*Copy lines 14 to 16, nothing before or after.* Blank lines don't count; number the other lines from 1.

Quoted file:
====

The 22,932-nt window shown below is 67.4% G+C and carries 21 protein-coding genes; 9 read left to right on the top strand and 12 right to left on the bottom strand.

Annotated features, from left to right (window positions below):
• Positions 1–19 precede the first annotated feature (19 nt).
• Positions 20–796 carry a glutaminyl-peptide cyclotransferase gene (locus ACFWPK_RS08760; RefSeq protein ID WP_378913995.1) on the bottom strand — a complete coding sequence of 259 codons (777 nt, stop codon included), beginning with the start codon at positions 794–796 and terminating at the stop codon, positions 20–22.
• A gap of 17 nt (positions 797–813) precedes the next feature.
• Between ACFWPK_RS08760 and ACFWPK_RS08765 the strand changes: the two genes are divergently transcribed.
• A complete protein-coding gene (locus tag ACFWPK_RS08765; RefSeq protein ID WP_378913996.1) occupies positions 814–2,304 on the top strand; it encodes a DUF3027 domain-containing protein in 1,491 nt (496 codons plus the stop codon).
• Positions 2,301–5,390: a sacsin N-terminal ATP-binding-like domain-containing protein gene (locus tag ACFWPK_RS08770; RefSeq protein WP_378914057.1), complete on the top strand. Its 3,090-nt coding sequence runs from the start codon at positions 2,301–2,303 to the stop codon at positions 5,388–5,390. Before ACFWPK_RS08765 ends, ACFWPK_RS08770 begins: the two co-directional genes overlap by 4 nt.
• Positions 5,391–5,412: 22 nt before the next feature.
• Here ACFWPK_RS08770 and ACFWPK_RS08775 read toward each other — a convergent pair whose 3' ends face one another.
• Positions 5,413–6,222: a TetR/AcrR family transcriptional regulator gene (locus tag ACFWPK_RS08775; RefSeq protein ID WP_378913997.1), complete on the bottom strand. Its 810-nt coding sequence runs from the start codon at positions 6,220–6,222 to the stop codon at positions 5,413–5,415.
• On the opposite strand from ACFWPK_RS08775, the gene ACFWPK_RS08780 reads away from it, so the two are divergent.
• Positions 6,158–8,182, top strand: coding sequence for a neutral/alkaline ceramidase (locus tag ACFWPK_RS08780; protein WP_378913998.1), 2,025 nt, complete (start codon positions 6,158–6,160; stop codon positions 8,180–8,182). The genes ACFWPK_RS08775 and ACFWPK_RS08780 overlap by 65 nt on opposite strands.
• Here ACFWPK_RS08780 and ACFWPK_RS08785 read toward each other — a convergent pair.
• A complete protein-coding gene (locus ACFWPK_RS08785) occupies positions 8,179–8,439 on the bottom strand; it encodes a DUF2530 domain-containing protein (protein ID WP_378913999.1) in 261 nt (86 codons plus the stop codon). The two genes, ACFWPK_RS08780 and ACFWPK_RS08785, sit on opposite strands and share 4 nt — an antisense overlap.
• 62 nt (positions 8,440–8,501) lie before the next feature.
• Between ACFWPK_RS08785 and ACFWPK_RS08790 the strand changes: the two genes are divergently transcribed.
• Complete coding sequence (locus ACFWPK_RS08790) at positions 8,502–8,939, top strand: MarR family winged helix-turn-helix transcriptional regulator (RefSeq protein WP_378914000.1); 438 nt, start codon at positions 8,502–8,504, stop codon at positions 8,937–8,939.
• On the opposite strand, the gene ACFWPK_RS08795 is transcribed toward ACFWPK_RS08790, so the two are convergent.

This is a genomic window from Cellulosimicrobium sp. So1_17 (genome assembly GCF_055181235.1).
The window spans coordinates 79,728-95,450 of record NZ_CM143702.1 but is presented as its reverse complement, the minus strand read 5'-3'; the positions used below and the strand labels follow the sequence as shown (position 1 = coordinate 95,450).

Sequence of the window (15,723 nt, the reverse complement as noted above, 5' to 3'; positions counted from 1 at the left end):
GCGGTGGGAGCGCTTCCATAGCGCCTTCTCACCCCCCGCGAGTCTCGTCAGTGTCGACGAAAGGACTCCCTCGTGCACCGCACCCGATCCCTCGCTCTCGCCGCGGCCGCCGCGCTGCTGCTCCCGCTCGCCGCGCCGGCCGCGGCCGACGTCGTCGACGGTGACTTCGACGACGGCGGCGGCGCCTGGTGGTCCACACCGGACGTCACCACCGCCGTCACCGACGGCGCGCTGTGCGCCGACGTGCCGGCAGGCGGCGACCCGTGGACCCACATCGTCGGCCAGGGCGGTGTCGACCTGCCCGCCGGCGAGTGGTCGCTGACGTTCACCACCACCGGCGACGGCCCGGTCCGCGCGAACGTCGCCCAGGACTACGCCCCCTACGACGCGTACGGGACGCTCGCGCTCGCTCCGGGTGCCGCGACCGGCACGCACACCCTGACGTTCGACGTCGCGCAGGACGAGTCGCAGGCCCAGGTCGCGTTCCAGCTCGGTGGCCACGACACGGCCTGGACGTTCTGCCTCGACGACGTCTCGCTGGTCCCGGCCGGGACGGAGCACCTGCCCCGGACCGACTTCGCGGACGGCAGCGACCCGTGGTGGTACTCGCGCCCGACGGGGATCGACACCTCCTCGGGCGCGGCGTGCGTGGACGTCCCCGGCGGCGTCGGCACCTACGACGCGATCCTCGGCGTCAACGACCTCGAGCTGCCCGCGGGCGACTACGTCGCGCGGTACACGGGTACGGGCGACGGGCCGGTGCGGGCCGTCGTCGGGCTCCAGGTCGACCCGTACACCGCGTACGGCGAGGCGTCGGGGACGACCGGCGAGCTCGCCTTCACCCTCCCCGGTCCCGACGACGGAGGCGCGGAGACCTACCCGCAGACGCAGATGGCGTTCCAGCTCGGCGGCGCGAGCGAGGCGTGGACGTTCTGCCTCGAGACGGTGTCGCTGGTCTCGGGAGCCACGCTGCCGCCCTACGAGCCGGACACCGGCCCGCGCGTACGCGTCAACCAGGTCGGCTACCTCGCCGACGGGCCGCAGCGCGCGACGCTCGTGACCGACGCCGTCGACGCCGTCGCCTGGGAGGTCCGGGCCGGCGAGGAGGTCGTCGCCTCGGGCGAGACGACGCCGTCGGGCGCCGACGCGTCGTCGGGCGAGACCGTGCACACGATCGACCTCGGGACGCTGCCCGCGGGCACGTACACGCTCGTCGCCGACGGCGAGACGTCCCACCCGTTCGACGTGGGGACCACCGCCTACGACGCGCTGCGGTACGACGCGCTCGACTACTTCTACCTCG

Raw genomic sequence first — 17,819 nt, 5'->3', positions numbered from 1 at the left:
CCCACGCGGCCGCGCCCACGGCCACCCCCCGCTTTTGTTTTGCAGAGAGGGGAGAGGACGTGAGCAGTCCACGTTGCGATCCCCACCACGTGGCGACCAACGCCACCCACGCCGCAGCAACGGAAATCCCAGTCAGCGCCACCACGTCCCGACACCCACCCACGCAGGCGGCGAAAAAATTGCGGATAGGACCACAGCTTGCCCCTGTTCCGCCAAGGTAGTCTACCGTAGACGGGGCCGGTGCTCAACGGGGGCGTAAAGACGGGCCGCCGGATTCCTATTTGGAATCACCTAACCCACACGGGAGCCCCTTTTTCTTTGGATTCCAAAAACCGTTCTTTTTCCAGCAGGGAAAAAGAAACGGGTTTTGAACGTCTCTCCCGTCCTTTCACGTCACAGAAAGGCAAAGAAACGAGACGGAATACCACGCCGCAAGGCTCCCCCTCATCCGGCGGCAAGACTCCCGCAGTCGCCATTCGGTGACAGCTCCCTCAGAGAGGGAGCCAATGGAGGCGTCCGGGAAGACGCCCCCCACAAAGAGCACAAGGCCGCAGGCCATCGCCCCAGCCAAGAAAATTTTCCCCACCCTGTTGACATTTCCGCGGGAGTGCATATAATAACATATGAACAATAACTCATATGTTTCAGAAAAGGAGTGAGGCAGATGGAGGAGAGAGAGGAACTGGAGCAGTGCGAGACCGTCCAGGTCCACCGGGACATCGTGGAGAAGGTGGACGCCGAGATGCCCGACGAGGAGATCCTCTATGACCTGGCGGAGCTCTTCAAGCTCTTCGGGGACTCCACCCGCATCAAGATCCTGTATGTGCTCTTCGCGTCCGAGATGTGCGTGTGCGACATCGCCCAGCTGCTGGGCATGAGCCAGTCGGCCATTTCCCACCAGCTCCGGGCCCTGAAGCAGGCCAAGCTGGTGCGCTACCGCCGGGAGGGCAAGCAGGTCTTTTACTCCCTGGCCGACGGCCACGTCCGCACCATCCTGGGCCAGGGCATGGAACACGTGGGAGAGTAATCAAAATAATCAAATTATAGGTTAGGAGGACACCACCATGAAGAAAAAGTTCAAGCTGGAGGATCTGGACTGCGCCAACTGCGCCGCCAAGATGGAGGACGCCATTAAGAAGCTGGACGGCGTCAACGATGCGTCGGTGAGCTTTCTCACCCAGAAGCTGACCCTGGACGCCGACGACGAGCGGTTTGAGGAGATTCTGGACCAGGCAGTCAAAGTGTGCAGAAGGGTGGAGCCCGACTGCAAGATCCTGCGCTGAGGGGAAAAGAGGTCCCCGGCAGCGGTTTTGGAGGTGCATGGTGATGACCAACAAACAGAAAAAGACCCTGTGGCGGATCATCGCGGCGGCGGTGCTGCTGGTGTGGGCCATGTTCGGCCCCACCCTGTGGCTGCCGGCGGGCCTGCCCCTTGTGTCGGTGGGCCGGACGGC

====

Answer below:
• Here ACFWPK_RS08780 and ACFWPK_RS08785 read toward each other — a convergent pair.
• A complete protein-coding gene (locus ACFWPK_RS08785) occupies positions 8,179–8,439 on the bottom strand; it encodes a DUF2530 domain-containing protein (protein ID WP_378913999.1) in 261 nt (86 codons plus the stop codon). The two genes, ACFWPK_RS08780 and ACFWPK_RS08785, sit on opposite strands and share 4 nt — an antisense overlap.
• 62 nt (positions 8,440–8,501) lie before the next feature.